The Can-jo is a one-string mountain dulcimer which uses a tin can rather than a box for its resonator (or, if we may be less technical, for that box-like end of a guitar or dulcimer or mandolin or banjo).
The Can-jo is supremely easy to play. Mine has a range of ten notes, from A up to C. The "diatonic" bit is a description of how the can-jo plays no sharps or flats. In this way, a can-jo is just like a diatonic 8-tone glockenspiel, and plays the same sheet music. If I ever started an acoustic band, I'd advertise for an 8-tone glock player. I am not sure if I would advertise in "Dallas Musician" or in "Dallas Child". Perhaps I'd compromise and advertise in the jazz department of the University of North Texas. That reminds me--I must get on the mailing list for all the great concerts this incredible music school sponsors and creates.
Unlike a guitar, the can-jo is rather easy to tune, for the reason that it is nearly impossible to tune. It won't, strictly speaking, hold a tune in perfect pitch, so you have to tune it until it sounds good to you, and that's good enough. So often music-making is thwarted by an over-punctiliousness about how it is made.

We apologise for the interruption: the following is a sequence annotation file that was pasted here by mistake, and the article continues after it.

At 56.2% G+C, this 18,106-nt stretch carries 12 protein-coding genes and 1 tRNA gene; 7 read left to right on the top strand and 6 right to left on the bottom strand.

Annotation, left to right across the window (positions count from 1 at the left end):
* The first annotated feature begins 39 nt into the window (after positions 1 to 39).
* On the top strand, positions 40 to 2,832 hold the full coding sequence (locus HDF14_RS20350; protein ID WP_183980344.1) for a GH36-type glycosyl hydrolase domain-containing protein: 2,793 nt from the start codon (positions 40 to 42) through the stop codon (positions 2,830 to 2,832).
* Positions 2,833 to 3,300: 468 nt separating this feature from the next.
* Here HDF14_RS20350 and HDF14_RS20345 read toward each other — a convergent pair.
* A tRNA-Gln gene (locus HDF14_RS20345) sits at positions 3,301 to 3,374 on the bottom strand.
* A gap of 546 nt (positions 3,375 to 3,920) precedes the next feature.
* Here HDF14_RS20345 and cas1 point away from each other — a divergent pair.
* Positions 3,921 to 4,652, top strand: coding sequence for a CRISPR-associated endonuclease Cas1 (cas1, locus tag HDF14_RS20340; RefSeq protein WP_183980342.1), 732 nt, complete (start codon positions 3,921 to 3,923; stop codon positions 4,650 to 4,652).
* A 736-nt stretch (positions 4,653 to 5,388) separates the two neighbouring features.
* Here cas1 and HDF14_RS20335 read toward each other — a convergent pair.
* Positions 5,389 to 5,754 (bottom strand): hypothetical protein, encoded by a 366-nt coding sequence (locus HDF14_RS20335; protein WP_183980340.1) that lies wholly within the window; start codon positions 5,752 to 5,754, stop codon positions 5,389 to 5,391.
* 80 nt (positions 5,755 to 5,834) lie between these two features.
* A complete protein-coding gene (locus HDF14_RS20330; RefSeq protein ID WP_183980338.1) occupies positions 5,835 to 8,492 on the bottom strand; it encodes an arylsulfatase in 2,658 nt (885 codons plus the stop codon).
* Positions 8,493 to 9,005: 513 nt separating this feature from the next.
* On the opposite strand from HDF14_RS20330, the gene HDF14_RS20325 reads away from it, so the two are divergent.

People debate which instrument should be a child's first instrument. Some argue for the piano, which is a very traditional way to learn a lot about music in a hurray. Others argue for the recorder, which is much simpler to play and yet can be an introduction to the simultaneous fascinations of baroque music and of "This Old Man".
I feel that the can-jo is the "first instrument of choice". One can play frere jacques with fifteen minutes of assiduous effort. A number of classic rock songs, like the first umpteen notes of "Smoke on the Water" and the entirety of the Joy Division classic "She's Lost Control", can be played in the can-jo. "Amazing Grace" and "Greensleeves" are just a can-jo fret away.
The can-jo has a simple, honest sound. Its simplicity is appealing in and of itself.
Lately, though, I have been using my can-jo to create short sound pieces which I then "sample" with my little software synthesizer. This allows me to create sounds using the can-jo foundation which can sound like harpsichords or primitive blues guitars.
I will never set the world on fire with my can-jo, though at least I will never be flat.
But my can-jo is my axe, and, along with a nose flute, it helps give my electronic music voice.